According to Wikipedia,
The primary scope of TPM is to assure the integrity of a platform. In this context, "integrity" means "behave as intended", and a "platform" is any computer device regardless of its operating system. It is to ensure that the boot process starts from a trusted combination of hardware and software, and continues until the operating system has fully booted and applications are running
I think I get this.
The TPM must uses Platform Configuration Registers (PCRs) to develop a checksum (or perhaps hash) of the boot up process.
However, when the hardware, firmware, or boot loader of the machine changes, the changes are detected in the PCR values. Awesome, the TPM is checking the integrity of start up.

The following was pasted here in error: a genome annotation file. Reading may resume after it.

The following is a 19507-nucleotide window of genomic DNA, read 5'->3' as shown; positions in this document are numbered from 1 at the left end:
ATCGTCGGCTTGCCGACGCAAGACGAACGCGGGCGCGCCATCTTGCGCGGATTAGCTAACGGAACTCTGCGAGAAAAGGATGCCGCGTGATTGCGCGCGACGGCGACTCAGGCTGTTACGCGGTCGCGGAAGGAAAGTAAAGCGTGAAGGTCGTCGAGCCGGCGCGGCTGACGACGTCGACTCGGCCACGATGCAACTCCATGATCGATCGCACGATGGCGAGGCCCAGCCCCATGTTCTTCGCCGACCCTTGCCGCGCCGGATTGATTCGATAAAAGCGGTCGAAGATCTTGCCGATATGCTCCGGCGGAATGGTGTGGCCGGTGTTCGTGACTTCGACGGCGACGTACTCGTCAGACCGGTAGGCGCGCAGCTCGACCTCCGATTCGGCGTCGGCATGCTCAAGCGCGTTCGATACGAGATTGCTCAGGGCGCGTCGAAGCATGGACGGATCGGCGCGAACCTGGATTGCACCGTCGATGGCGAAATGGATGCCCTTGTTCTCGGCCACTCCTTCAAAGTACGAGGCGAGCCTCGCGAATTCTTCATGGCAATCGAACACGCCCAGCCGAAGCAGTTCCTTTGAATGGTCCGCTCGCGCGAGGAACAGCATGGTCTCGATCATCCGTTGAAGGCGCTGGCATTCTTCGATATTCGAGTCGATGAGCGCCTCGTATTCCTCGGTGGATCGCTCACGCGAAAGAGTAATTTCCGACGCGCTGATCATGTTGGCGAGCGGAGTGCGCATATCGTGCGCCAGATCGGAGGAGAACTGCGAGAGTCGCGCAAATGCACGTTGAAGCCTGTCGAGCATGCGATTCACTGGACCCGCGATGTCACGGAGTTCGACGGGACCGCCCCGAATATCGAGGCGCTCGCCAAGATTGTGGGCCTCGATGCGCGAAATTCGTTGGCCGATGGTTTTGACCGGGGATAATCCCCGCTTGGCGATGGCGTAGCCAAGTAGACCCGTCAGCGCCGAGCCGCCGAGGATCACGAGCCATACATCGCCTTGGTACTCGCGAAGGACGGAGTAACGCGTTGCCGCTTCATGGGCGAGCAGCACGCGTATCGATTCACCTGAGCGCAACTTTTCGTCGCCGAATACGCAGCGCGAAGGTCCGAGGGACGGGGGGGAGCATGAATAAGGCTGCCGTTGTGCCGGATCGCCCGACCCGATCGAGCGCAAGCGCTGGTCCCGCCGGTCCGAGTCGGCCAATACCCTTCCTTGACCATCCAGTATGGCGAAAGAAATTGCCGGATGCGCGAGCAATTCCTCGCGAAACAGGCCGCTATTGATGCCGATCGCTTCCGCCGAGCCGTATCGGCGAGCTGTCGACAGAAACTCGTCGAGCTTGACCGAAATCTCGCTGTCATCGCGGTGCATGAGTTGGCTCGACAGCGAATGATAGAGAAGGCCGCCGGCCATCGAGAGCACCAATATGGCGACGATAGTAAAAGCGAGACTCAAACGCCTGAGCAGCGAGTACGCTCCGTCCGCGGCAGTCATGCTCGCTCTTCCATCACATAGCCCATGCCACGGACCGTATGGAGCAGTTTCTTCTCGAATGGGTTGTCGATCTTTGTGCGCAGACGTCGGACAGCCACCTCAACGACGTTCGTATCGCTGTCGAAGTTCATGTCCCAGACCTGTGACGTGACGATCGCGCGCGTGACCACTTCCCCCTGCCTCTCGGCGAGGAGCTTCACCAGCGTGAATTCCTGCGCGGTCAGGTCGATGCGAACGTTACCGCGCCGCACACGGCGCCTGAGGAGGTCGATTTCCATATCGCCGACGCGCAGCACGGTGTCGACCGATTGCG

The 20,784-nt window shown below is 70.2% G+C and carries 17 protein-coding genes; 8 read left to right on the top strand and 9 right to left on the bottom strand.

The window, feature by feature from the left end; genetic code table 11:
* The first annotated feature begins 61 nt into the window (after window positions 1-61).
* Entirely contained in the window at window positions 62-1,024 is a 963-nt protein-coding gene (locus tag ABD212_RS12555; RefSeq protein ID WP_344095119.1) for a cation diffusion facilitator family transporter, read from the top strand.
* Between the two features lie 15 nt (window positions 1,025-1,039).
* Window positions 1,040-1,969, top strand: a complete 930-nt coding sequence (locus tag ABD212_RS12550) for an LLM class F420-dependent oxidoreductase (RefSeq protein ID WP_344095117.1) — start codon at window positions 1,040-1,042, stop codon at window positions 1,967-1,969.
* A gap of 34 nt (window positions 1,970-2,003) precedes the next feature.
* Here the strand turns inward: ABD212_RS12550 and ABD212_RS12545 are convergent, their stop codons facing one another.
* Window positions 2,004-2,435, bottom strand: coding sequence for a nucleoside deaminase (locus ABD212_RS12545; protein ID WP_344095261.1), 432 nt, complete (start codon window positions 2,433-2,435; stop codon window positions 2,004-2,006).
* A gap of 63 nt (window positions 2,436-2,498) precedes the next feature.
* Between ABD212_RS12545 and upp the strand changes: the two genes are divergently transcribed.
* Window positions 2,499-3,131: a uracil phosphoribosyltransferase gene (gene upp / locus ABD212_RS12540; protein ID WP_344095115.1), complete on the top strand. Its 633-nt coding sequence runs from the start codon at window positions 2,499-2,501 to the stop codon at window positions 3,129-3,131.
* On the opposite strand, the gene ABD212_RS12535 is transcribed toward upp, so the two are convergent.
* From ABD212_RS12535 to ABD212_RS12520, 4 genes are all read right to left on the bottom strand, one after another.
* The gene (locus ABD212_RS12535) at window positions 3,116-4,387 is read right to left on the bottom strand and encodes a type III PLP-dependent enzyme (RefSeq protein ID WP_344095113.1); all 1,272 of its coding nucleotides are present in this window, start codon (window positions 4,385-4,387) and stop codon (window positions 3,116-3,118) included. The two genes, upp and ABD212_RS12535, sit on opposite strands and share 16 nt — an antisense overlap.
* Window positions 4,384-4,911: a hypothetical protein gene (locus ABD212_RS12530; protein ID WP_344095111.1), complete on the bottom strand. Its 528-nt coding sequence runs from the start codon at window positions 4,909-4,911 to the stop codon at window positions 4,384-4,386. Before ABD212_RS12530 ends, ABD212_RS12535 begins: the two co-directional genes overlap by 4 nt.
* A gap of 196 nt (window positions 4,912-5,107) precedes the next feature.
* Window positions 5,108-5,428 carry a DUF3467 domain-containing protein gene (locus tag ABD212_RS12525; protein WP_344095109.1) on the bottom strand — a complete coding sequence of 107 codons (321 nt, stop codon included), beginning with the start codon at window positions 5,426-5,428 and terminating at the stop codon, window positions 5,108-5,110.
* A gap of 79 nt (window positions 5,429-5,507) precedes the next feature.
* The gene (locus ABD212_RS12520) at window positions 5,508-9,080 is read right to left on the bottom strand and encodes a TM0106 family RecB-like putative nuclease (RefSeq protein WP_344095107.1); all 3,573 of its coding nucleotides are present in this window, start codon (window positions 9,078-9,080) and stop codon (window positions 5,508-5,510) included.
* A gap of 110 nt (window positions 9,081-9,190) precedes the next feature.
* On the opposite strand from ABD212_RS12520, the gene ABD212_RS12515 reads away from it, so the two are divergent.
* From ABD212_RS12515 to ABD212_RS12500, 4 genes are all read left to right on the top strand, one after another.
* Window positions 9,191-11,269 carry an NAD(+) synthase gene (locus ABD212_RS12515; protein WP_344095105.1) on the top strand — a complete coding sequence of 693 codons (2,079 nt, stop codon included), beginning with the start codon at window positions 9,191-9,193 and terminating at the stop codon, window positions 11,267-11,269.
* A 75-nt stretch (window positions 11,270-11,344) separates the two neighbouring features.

But, I thought the BIOS (as implemented in UEFI) handled this function? And it will roll back to a known good state if a problem is detected.
Have a got this wrong or is the TPM performing a redundant check?
I know the TPM does other stuff like disk encryption and password protection, but is platform integrity checking unnecessary?